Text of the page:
Earlier this week on PJM, Hans A. von Spakovsky revealed that President Barack Obama is prepared to use the power of the presidential pen to impose portions of the DISCLOSE Act — the Democratic attempt, spearheaded by Sen. Chuck Schumer and Rep. Chris Van Hollen, to overturn the decision of the United States Supreme Court in Citizens United v. FEC:
The bill had onerous requirements that were duplicative of existing law and burdensome to political speech. It never passed Congress because of principled opposition to its unfair, one-side requirements that benefited labor unions at the expense of corporations. Democratic commissioners at the Federal Election Commission then tried to implement portions of the bill in new regulations. Fortunately, those regulations were not adopted because of the united opposition of the Republican commissioners.
According to a release by House Committee on Oversight and Government Reform Chairman Rep. Darrell Issa (R-CA), the draft executive order would require companies doing business with the federal government to disclose contributions to some issue advocacy groups while exempting labor unions and special interest groups that support the president’s agenda:
This order is a purely political act offered under the benign label of disclosure. … The order would not impose the same requirements on the labor unions or other organizations who support the president. Furthermore, it unnecessarily politicizes the procurement process.
The administration is again attempting to achieve through regulation what they could not accomplish through legislation. This sleight of hand cannot continue as the president makes promises to work together while issuing highly political edicts that simultaneously circumvent the will of Congress and the Courts. Transparency and disclosure are serious issues that are essential to restoring Americans’ faith in their government. The president, here, is using them as a political hammer to strike at his opponents. They deserve more thoughtful consideration.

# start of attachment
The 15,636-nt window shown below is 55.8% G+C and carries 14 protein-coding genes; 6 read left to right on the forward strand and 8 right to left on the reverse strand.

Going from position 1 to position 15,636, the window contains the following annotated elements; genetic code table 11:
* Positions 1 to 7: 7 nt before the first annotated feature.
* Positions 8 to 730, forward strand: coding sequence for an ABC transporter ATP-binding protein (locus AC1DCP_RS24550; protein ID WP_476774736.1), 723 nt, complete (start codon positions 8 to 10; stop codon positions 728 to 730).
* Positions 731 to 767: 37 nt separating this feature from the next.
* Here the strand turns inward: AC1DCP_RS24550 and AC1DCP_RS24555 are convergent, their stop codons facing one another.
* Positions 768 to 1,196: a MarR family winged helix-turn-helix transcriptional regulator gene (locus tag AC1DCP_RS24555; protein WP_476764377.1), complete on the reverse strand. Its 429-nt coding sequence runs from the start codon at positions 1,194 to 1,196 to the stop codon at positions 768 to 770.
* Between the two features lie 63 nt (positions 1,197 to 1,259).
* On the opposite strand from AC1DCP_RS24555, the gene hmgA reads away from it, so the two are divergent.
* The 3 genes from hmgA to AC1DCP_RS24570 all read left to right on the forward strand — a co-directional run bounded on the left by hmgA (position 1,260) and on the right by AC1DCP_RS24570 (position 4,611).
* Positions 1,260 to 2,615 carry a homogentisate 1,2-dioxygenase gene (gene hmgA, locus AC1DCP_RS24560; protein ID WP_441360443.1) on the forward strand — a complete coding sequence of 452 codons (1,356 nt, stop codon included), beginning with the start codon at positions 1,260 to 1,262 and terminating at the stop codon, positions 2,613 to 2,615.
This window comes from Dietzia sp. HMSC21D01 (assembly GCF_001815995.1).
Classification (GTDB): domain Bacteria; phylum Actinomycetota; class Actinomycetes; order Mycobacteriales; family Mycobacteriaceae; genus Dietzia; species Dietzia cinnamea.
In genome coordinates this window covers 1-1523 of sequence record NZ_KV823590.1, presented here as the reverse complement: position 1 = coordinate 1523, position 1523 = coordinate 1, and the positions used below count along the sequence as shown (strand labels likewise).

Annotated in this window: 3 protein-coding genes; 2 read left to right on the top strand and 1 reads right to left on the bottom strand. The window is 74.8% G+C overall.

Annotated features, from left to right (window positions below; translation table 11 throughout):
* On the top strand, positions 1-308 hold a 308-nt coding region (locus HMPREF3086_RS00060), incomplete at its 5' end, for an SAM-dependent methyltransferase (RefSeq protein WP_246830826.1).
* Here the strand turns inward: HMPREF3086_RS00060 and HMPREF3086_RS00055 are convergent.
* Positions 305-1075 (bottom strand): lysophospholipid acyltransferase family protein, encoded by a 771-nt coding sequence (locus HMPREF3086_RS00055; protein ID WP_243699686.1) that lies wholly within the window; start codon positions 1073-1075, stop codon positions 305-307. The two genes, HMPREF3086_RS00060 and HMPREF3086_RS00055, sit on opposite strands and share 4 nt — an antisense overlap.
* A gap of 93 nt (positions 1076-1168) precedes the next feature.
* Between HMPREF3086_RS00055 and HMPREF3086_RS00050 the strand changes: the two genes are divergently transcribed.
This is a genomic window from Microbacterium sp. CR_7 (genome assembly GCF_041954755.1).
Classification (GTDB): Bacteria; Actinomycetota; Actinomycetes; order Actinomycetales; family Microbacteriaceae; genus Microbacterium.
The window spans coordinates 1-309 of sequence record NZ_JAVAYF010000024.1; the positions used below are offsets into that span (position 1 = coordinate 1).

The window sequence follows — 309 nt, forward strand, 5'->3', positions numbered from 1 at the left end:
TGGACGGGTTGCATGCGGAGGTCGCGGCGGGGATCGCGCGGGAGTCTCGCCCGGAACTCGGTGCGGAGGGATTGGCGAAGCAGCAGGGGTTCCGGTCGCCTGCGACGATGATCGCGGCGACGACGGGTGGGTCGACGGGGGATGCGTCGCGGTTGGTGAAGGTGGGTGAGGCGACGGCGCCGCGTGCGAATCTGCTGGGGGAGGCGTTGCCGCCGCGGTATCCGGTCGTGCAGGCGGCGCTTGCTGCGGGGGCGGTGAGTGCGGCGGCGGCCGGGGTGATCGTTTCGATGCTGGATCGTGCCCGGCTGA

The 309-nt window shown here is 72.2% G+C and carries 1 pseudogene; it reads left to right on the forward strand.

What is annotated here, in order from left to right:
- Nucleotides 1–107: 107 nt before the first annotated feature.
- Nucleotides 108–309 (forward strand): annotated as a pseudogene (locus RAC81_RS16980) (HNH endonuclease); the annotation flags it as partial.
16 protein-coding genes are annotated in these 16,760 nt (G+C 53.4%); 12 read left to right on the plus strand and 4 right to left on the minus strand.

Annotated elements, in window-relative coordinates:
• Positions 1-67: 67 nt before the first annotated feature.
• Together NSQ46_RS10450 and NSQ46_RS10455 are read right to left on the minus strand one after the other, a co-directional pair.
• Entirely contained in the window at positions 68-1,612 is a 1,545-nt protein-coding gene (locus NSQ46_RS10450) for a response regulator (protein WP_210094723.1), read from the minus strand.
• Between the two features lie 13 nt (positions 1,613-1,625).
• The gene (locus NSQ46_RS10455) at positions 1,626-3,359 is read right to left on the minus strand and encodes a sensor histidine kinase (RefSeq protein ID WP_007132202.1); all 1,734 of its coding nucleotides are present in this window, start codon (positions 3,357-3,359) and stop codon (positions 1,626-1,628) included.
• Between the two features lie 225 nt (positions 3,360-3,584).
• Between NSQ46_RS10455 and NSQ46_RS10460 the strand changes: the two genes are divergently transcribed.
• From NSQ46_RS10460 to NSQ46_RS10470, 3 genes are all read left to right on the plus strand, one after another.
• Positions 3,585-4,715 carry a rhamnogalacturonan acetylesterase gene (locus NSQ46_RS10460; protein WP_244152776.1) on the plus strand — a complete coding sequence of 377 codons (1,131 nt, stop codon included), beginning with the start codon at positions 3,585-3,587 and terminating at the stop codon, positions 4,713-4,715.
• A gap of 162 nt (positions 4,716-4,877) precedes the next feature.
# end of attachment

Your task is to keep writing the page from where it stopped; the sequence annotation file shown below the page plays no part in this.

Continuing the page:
Faced with a Congress hostile to even slight restrictions of Second Amendment rights, the Obama administration is exploring potential changes to gun laws that can be secured strictly through executive action, administration officials say.
As far back as February of last year, the New York Times took note as well:
With much of his legislative agenda stalled in Congress, President Obama and his team are preparing an array of actions using his executive power to advance energy, environmental, fiscal and other domestic policy priorities.